Most of the aspects of season one that landed with a thud were more a matter of scene-to-scene misjudgment or capitulation to easy tropes than any large scale failure of vision. These could be easy to avoid in the future, if the show is inclined to keep an eye out. If Tyler had to kill anyone, I’d rather it hadn’t been one of the only two openly gay characters in the main cast (although Cruz has already promised that his character will be back). And there were other decisions that felt like stopgap measures that never quite gave way to something more permanent, like keeping L’Rell in the brig for most of the back half of the season. But Discovery strikes me as having a very firm grip on what kind of show it is and what it wants to say. That it presents everything in terms of unresolvable dialectics instead of settling on a single correct answer to every problem feels, again, true to spirit of Trek, or at least truer than much of what we got from the movies that Abrams oversaw.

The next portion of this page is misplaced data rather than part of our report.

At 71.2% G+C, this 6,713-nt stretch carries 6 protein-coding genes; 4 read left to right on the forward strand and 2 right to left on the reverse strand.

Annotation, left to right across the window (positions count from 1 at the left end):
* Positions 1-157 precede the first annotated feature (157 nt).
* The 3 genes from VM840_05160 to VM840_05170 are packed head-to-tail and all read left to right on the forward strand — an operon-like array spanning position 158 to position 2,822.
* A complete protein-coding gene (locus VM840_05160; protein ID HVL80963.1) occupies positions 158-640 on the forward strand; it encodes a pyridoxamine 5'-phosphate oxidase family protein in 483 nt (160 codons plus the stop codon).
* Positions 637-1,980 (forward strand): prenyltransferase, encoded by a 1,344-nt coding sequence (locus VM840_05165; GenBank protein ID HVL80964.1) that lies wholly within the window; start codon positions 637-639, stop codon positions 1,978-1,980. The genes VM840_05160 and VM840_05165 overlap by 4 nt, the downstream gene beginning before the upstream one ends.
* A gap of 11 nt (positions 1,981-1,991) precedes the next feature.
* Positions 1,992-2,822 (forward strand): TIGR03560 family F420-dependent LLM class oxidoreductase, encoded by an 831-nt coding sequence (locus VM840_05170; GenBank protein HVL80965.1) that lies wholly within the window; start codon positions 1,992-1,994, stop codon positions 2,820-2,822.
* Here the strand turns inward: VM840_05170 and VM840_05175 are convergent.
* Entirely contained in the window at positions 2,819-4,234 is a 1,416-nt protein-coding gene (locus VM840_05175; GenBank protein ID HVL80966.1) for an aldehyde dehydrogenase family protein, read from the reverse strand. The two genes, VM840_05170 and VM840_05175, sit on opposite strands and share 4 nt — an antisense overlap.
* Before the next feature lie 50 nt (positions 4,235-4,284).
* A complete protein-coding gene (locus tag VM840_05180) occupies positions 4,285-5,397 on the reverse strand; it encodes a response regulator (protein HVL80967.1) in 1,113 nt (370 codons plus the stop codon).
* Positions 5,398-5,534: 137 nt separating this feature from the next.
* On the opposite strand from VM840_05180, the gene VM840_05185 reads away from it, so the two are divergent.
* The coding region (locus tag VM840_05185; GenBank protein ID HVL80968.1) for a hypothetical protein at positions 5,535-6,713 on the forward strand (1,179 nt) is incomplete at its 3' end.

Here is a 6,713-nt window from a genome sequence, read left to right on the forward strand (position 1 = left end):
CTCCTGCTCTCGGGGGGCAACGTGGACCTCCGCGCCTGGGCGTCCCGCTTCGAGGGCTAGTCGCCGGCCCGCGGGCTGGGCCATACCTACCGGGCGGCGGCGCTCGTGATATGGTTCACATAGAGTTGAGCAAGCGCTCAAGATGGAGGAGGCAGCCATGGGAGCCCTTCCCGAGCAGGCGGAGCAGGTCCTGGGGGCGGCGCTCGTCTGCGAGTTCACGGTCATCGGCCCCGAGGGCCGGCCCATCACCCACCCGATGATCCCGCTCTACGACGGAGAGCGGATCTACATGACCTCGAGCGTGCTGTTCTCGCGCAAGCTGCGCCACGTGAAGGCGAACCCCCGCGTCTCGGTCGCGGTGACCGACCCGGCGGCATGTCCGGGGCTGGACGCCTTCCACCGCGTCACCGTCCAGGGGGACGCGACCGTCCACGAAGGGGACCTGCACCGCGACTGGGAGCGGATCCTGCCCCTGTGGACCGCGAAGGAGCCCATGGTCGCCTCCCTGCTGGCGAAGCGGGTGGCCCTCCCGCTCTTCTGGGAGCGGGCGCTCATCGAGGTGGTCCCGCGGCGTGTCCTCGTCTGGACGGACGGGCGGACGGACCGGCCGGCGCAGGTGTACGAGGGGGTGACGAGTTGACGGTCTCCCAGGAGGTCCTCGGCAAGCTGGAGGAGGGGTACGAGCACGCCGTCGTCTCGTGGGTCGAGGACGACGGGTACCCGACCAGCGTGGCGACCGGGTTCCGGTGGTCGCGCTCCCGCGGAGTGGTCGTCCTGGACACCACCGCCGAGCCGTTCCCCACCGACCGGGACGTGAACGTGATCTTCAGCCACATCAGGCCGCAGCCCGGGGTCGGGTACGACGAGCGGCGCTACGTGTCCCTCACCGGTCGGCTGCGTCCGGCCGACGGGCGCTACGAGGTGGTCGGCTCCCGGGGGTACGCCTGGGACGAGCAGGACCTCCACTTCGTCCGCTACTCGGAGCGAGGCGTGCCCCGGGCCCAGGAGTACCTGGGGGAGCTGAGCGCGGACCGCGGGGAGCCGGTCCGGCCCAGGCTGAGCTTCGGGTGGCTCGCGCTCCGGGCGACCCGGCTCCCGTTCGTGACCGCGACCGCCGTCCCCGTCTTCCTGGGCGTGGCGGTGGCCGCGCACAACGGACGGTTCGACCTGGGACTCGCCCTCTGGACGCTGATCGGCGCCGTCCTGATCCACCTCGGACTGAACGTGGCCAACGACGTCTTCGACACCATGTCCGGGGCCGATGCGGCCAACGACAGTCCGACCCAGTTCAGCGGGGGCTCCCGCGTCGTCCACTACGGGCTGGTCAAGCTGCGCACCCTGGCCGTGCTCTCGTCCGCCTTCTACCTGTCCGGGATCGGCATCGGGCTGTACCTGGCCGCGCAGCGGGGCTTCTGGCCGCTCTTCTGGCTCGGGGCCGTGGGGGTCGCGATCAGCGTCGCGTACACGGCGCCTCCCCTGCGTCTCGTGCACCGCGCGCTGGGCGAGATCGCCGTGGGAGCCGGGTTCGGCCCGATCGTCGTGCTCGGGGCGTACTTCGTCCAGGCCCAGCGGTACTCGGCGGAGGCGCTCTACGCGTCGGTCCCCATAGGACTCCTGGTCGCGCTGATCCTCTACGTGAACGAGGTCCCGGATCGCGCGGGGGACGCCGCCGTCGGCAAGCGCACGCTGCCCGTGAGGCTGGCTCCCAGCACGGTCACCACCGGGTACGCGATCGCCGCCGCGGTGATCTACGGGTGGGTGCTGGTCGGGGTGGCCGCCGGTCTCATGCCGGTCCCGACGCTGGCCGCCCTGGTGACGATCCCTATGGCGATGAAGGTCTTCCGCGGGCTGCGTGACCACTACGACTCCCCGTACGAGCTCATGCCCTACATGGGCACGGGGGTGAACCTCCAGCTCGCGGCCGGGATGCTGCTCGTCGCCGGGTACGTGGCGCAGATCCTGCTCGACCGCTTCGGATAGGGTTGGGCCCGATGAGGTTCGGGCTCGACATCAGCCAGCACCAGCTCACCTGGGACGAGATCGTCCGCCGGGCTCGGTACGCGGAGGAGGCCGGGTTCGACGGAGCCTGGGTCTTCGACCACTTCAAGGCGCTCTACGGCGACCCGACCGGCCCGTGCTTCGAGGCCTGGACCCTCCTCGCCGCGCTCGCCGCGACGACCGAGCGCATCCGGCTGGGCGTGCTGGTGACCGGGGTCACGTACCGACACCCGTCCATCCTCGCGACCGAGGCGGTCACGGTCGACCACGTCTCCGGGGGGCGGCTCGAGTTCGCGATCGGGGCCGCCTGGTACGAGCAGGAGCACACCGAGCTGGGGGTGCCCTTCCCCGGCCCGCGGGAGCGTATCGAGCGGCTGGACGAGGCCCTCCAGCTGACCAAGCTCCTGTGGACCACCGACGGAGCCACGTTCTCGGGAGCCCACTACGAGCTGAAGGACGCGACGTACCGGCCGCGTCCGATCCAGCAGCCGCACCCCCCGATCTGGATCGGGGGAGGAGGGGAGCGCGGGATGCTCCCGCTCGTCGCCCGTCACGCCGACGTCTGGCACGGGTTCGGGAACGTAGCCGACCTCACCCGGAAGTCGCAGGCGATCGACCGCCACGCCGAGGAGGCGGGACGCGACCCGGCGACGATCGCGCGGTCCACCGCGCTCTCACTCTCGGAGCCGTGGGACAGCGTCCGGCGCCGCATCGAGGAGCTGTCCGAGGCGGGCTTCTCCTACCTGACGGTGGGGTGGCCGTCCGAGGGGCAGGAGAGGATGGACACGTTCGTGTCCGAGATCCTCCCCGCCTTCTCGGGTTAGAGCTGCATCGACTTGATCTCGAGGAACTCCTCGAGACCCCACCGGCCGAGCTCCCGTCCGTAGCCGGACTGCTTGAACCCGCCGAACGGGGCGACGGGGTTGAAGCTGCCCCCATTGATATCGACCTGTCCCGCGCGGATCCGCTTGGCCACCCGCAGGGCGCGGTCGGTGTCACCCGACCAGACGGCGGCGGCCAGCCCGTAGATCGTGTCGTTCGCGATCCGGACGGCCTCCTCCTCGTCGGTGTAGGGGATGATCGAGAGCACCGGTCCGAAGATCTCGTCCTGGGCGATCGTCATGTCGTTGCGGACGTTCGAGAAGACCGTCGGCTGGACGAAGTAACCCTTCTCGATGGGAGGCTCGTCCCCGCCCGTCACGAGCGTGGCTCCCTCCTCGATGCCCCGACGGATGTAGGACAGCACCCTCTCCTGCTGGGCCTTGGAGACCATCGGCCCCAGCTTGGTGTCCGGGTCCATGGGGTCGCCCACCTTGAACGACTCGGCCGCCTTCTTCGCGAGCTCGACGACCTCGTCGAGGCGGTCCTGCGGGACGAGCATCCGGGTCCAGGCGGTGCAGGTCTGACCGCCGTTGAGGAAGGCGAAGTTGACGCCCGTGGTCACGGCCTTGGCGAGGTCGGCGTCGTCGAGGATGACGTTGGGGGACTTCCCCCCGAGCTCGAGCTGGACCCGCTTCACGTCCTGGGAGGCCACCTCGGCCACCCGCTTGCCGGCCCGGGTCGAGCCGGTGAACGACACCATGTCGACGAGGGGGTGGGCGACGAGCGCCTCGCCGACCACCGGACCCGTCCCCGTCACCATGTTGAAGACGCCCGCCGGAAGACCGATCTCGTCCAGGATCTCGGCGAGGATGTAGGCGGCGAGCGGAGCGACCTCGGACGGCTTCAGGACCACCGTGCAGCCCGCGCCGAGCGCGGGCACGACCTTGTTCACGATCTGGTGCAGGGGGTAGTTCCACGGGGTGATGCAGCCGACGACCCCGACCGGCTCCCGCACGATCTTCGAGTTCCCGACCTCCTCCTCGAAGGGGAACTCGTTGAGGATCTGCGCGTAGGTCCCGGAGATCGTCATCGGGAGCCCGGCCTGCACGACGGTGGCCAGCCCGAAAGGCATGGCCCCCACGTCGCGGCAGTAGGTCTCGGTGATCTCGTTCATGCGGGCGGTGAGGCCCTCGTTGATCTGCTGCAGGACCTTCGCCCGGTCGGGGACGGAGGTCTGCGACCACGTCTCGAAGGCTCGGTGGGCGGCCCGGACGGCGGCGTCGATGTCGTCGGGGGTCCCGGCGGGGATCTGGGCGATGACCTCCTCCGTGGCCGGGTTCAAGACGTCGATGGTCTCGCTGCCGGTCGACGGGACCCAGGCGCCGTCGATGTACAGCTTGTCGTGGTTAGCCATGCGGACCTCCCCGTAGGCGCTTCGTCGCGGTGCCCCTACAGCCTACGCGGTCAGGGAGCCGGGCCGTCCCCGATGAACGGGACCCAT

I also appreciated how the writers managed to wed the old adventuresome spirit (Roddenberry sold the original series to NBC as Wagon Train to the Stars, while Star Trek II and VI director Nicholas Meyer knowingly evoked Horatio Hornblower) to a more layered, deliberately contradictory, psychology-driven Trek. This series was not afraid to drag the franchise into the premium-cable space wherein the characters’ emotional journeys are externalized and represented by the adventures they have. There was a loose through line about seeing and being seen, or feeling unseen, and it manifested itself in large and small ways, in visuals and in narrative: the obsession with cloaking and uncloaking starships, the discovery and utilization of a previously invisible space-between-spaces, the voyage into a mirror universe (foretold by the copy of Through the Looking-Glass that Michael held during graduation), and the emphasis on cultural purity versus diversity (evoked on both sides of the mirror). It’s also there in small but eerily right touches, such as Stamets’s spore-mutated eyes going milky, and Georgiou willing Michael her old-fashioned telescope.